Q. Mack was saying that he's looking at small victories now, not necessarily looking at totally shutting teams down defensively. Do you think the guys have had to adapt their mindset as the season has gone along?
MANNY DIAZ:  Well, yeah, you know, it's funny, I've said it, the whole time I've been here I've always said what we want to do is we just want to win the football game, as a defense. It was much more fun when the story was if the offense scores 14 we have to hold them to 13. But the same thing is still true, and that's what you want the players to understand. The difference in the way we felt yesterday as opposed to the previous two Sundays was night and day because these guys‑‑ college football you work really, really hard, and the way you feel afterwards gets determined by when they count up all the points who's got the most.
You want the guys to win. What you want the guys to understand is how winning occurs and what things that go about winning. So what we look at the most is what are we doing that's standing in the way of us winning easier so that, again, that would be‑‑ well, let's see, is it 3rd down defense?  No, we've been great on 3rd down defense. 4th down defense?  We've made mistakes on 4th downs, penalties on possession downs. These are things you can look‑‑ you can start counting points off the board pretty easily when you start saying, 3rd down penalty on a drive leads to a touchdown, 4th down penalty on a drive that leads to a touchdown, forced fumble that rolls in the end zone that we had a chance maybe outside the gap for and we don't get it down there. So bang, that's 7, 14, 21. You can make things kind of turn around real easy, red zone defense, giving up five touchdowns in seven trips to the red zone.
These offenses with the skill that they have are going to get yards. The Big 12 offenses in this day and the pace at which they play with are not going to get 250 yards of offense. What they can't have is all the points that they're getting, so how do we prevent all the points. Again, that's where we look at the critical plays that tie into that.

Q. How difficult of an adjustment has this been for you on a personal level as a coach, because I know the standard was we want to force more turnovers than we allow touchdowns.

Q. Have you had to kind of adjust your own parameters on what success is this season?
MANNY DIAZ:  I don't think so because I think the formula still works. I mean, obviously you have six touchdowns, you're not going to force seven turnovers. But we have to find a way to not give up six touchdowns, and we can do that. And some of the drives where we made them kick field goals turned out to be the difference in the ballgame. But that's where we know we need to be better, and we can be better.
It's just in terms of going through the process of getting better, you know what I mean. That's where that's at.

Q. How much do you feel a certain pressure when you're giving up points and yards like this?  How much do you feel that pressure?
MANNY DIAZ:  You know, the only thing I feel is just for my guys. I mean, I just sit around and‑‑ like I was saying, coaches think about the players more than the players think about the coaches. What just‑‑ sort of just losing your brain, how do I keep hammering away at Kendall Thompson, what's going to be the thing‑‑ what's going to be the way to get it in to Steve Edmond, to understand this concept. I mean, as a coach that's all your focus is about is how do I get my players, and that's where it starts either at your position or the whole defense, how do I get my guys better. What's going to be the one thing?  Do you hand them a piece of paper, do you show them a video, do put it on a Power Point?  What is the one thing?
Because everything else, the funny thing is the pressure to win or play well‑‑ when we went and played Baylor last year, we had come off of a five‑ or whatever‑game streak of playing as good a defense as anybody in the country. When we went and played Baylor this year, we came off a four‑ or five‑game streak of not playing as good a defense. I didn't feel any different going into the game. They presented a very stern test, and it didn't‑‑ the pressure to stop them didn't change. It's just about you as a coach.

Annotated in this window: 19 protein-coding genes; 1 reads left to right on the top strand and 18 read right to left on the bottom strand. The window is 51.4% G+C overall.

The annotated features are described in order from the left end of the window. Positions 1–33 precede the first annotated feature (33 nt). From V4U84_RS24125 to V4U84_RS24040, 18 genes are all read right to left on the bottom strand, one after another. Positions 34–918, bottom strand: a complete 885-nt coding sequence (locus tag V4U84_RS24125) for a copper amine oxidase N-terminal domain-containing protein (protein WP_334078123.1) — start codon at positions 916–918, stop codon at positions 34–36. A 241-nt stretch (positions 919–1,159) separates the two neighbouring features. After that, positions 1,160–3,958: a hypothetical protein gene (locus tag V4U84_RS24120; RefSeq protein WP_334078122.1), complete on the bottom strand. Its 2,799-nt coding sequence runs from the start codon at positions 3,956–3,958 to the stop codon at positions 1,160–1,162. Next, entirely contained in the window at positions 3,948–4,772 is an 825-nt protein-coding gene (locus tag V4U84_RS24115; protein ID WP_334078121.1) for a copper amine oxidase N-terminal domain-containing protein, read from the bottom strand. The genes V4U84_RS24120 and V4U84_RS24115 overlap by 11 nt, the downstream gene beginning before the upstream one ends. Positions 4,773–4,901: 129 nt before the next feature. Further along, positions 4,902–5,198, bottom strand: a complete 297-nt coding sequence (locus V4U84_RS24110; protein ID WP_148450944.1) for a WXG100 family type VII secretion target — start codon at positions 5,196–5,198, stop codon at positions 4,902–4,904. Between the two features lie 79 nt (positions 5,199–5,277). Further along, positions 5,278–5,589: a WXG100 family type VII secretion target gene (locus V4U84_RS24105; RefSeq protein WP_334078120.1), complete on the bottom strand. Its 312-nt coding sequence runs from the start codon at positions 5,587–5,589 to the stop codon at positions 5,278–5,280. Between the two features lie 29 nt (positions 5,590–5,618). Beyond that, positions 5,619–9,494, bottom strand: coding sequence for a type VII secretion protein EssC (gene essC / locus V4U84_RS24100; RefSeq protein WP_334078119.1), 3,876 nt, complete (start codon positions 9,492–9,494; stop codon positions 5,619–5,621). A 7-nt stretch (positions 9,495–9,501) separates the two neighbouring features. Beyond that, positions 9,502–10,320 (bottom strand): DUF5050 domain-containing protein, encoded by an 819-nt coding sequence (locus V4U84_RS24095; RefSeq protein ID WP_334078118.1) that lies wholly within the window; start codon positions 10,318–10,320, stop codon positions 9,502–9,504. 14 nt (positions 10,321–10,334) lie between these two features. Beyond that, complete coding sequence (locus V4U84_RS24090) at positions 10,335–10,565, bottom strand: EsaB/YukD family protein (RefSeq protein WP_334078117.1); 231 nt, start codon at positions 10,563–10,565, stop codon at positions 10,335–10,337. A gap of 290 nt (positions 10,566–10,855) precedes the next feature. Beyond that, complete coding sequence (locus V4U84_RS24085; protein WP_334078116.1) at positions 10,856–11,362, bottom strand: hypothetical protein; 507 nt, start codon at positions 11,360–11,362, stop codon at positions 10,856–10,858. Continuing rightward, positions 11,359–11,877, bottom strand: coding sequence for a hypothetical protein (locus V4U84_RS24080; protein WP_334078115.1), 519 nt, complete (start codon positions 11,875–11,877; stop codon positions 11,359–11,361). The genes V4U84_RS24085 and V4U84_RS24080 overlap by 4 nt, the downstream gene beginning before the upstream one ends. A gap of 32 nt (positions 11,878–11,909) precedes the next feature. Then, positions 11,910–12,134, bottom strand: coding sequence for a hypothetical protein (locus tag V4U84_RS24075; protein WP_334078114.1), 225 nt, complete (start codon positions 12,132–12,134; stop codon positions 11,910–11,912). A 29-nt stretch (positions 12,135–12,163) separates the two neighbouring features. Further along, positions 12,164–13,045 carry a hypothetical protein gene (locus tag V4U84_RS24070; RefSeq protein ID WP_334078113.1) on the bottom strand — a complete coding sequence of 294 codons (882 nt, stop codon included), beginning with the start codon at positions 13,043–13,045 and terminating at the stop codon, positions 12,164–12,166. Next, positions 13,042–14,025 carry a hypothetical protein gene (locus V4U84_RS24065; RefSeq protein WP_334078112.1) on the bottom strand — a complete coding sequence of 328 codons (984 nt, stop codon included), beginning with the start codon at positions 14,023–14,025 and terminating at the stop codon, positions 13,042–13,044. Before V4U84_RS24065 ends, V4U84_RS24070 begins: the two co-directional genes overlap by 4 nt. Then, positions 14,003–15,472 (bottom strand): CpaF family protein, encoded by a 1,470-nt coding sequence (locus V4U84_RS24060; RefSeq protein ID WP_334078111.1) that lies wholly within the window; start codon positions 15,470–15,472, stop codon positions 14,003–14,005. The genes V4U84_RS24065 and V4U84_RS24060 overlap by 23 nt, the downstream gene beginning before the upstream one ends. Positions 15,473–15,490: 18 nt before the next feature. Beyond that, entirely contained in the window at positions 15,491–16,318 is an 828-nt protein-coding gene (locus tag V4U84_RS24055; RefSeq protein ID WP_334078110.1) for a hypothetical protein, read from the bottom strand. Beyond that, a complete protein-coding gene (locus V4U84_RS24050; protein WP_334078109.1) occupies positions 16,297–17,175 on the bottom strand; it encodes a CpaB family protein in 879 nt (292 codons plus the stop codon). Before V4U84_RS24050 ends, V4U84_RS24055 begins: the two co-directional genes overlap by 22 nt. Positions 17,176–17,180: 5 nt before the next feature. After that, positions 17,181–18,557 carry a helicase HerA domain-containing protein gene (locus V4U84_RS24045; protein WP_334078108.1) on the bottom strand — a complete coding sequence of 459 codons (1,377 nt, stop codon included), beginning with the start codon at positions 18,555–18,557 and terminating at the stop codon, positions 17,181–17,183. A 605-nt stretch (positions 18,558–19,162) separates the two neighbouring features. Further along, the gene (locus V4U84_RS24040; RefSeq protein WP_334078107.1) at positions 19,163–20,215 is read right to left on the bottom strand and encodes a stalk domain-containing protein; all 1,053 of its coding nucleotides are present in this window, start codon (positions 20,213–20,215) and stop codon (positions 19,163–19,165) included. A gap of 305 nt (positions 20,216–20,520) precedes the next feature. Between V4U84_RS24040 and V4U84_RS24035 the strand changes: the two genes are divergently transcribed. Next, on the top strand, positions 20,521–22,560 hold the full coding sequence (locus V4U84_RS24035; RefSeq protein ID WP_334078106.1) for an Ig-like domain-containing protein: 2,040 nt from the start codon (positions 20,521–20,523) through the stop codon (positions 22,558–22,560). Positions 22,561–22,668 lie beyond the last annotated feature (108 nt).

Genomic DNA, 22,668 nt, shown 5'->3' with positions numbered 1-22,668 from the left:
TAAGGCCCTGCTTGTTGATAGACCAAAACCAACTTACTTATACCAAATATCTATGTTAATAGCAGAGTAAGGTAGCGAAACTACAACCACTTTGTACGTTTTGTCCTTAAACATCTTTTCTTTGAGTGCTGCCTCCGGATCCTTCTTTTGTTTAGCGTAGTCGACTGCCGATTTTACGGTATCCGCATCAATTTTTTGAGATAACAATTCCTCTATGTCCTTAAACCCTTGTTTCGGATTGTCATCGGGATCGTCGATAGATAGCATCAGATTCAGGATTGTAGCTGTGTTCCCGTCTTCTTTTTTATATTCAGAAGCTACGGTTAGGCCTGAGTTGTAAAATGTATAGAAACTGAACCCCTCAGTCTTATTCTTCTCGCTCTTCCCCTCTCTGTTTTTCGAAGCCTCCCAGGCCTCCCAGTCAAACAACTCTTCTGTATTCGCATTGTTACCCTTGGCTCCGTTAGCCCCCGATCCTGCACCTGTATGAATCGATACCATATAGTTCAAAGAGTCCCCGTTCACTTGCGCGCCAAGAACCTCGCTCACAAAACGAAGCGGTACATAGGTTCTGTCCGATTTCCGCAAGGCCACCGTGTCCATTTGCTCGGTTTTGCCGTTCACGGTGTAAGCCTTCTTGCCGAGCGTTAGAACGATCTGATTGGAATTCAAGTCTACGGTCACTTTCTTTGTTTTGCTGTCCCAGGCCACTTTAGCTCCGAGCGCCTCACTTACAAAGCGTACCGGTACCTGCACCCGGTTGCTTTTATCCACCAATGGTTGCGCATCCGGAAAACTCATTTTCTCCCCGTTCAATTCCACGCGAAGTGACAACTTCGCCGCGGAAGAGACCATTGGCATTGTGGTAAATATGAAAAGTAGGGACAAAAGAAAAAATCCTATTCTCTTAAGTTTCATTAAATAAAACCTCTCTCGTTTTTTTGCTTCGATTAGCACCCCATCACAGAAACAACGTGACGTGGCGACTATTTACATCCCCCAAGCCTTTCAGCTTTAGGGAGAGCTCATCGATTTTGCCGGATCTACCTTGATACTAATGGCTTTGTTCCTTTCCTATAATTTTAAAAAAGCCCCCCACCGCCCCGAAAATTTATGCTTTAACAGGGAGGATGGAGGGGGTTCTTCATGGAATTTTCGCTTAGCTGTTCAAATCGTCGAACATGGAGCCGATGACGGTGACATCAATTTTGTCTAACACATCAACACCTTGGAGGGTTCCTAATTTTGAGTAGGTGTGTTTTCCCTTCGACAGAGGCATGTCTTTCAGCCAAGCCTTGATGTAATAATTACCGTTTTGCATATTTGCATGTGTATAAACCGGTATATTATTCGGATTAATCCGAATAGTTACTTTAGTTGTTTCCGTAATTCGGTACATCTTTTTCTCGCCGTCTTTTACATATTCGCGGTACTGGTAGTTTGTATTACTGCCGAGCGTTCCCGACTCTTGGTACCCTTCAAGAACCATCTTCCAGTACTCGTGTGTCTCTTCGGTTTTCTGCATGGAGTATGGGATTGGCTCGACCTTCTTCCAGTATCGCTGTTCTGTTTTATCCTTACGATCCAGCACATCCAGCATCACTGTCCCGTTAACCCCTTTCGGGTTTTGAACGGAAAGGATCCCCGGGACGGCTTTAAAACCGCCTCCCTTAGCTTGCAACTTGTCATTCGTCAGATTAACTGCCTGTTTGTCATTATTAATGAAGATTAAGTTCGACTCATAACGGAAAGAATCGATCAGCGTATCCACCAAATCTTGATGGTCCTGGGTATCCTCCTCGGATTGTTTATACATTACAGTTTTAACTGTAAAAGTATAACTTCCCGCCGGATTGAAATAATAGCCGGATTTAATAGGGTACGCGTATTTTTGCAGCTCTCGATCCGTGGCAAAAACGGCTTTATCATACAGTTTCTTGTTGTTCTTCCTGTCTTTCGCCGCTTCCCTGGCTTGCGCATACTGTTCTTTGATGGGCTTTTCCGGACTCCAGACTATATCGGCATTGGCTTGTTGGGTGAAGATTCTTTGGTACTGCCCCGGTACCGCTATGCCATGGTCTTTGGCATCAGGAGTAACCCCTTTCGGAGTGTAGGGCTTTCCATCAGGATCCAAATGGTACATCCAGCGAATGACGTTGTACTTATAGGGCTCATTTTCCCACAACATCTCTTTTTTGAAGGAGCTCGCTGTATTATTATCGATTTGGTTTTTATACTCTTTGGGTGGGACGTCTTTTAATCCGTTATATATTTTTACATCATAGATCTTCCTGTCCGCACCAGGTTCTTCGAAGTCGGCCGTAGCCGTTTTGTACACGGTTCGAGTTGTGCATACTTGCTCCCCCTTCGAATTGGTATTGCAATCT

And I think that's what the players respect because then they understand. They understand that you don't change based off of what's going on outside, and you just want them to know I'm for you, and if you can look the players in the eye and say I'm for you, no matter what, I'm for you when everybody was loving you, I'm for you now; how do I get you better. And that's the cool thing because what's cool is you know it's going to turn because you've seen the movie too many times and you understand the way it works. This is no different than parenting your child, this is no different than teaching the kids in school. It is simply the matter of persistence, and what is fun for a coach is that that's not the coolest thing now. Staying after it and continuing to find a way even when the results and the short‑term aren't always there is not what the cool thing to do now is. The cool thing is to run and scatter, the cool thing is to hit the reset button on the video game. There's a million things saying stop, cut bait, change course. This is a game that says, no, don't flinch, stay after it, find a way. No matter what's happened in the last four weeks or five weeks or seven weeks, we've won five games and we've lost two. We've beaten two teams this year that we did not beat last year. So we're ahead of last year's team right now. We have to continue to keep fighting on.

Q. You mentioned the 4th down defense.

Q. Is there something that's going on on 4th down, or is that just a fluke?
MANNY DIAZ:  You would think that 4th down and 3rd down wouldn't be all that different in terms of how we are personality wise and how the offenses are personality wise. I think back to the other night, we sack them on 4th down but we're offsides, and that was disappointing because they were a hard count team and they got us on that one. The next 4th down they convert on was kind of a sham. There's three guys that are moving, the running back is stepping up talking to the quarterback, the left guard is talking to the center, and the tight end is turned around talking to the back, and Carrington Byndom has got the field flat, and he's sitting there watching all the chaos in the backfield, and the quarterback just gets the ball and throws it out there. It's really just kind of a travesty and mockery to be honest. The whole game sort of went in‑‑ anyway, it's ba‑bang, boom, off they go, and the next play they get a long pass and off we go.
As with anything, you would always look at it systematically, say, gosh, are we doing one coverage, are we blitzing, are we not blitzing, what's going on, but it's been a lot of different things. And again, your possession and down defense is never going to be the same on 3rd as it is on 4th.

FastScripts Transcript by ASAP Sports